This is the story that the phrase “the handwriting on the wall” comes from. The phrase has come to mean that some misfortune is impending. In the story, Belshazzar threw a banquet during which he got very drunk. Then he had the unfortunate idea of gathering the holy implements from the Jewish temple and use them in his raucous and overtly pagan celebration. As Belshazzar’s friends, wives and concubines drank from the holy vessels, a mysterious hand appeared and wrote four words on the wall. Belshazzar became terrified and called for the mediums and diviners to interpret what had just happened. When no one could make sense of the writing, Daniel, who had apparently fallen out of favor, was brought in.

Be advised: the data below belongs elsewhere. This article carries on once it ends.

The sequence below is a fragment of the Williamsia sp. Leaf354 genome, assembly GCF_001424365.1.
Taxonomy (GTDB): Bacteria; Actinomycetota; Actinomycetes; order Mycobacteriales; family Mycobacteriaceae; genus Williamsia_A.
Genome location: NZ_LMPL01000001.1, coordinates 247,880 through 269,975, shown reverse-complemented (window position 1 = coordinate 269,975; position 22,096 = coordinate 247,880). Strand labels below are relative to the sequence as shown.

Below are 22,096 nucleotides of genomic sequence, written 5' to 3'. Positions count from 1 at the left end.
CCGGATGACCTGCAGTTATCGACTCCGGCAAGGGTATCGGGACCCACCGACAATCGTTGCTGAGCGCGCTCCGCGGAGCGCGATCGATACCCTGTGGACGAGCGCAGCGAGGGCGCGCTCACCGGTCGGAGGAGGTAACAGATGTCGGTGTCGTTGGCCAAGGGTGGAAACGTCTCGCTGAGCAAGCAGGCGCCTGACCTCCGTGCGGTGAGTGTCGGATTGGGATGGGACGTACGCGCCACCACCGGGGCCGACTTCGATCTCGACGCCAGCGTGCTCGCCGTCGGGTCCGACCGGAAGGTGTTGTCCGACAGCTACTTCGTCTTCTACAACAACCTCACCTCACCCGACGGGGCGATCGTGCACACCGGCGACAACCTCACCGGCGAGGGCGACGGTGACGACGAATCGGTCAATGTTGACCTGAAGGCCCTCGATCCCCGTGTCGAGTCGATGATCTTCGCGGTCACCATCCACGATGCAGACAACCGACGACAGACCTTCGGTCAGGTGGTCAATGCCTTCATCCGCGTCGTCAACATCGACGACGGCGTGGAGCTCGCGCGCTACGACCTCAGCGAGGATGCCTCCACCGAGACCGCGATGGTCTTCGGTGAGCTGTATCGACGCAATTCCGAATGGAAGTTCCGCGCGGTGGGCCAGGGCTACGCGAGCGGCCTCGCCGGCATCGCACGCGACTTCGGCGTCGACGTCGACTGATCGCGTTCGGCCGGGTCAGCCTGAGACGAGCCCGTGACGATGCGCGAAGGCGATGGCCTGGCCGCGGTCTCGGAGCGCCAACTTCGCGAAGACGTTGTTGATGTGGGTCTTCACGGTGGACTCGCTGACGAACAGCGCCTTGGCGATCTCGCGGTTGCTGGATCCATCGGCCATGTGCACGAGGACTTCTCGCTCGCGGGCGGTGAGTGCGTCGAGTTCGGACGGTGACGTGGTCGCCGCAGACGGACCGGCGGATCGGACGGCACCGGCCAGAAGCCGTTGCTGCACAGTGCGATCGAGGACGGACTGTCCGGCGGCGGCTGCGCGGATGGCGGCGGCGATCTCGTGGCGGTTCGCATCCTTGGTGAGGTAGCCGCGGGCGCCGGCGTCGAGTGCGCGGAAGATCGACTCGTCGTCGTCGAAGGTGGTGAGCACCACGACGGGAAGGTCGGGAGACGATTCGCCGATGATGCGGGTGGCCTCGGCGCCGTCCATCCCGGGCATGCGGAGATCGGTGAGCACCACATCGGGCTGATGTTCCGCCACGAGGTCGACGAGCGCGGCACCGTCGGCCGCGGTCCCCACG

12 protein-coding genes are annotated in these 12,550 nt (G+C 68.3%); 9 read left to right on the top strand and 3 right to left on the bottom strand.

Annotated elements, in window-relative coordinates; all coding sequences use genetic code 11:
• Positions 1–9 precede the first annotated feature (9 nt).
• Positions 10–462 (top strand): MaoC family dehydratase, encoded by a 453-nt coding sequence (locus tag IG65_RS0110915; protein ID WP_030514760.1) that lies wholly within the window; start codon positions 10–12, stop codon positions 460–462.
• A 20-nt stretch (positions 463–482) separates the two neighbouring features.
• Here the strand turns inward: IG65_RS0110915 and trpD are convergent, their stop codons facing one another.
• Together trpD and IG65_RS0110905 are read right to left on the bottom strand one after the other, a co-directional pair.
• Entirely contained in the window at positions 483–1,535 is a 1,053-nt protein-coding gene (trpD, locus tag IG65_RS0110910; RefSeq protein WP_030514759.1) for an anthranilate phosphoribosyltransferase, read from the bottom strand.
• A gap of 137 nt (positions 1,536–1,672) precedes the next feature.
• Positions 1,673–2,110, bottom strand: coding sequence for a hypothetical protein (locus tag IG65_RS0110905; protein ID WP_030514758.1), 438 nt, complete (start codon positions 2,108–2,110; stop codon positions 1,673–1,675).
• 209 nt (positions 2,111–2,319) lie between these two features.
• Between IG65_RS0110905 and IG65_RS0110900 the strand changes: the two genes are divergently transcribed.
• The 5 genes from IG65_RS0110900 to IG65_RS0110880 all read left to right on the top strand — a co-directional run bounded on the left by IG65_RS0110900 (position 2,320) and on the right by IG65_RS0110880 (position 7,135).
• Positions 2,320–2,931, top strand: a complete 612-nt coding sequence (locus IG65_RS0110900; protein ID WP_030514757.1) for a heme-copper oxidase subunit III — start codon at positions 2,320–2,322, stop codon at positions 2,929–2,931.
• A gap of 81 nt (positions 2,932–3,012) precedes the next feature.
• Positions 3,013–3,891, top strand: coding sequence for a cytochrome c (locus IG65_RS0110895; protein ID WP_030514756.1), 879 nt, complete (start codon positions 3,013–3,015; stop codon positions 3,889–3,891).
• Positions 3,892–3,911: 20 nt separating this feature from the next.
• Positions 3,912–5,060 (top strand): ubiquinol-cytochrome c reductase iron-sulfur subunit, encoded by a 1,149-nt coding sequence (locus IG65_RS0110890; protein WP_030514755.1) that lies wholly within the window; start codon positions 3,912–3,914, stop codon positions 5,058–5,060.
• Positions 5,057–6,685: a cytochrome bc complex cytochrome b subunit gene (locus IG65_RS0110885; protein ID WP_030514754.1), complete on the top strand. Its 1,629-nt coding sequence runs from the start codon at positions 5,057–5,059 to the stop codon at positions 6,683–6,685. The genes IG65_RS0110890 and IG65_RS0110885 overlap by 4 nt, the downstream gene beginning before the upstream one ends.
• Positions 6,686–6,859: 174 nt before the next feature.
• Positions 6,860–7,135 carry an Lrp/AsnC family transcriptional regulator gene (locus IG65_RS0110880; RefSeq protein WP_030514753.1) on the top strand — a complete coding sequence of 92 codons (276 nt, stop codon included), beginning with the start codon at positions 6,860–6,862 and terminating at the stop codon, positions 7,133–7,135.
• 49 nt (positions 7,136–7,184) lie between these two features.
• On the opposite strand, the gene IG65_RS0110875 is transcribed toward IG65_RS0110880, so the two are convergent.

In this story, Belshazzar is referred to as the king. In actuality, he was not the official king of Babylon. If we take a look at who Belshazzar was, we can get more insight into what actually went on. Belshazzar was the son and crown prince of Nabonidus, and was most likely a grandson of Nebuchadnezzar. Nabonidus wasn’t actually Nebuchadnezzar’s heir to the throne. That was King Labashi-Marduk. Nabonidus, with help from Belshazzar, instigated a coup which overthrew Labashi-Marduk and put Nabonidus in power. There is a good chance that Daniel fell out of favor when Labashi-Marduk was removed from power. Belshazzar’s illegitimate claim to the throne may be one of the reasons for Daniel’s low regard for the regent. The reason why Belshazzar offered Daniel the 3rd highest position was probably because Belshazzar occupied the 2nd highest position just below his father Nabonidus.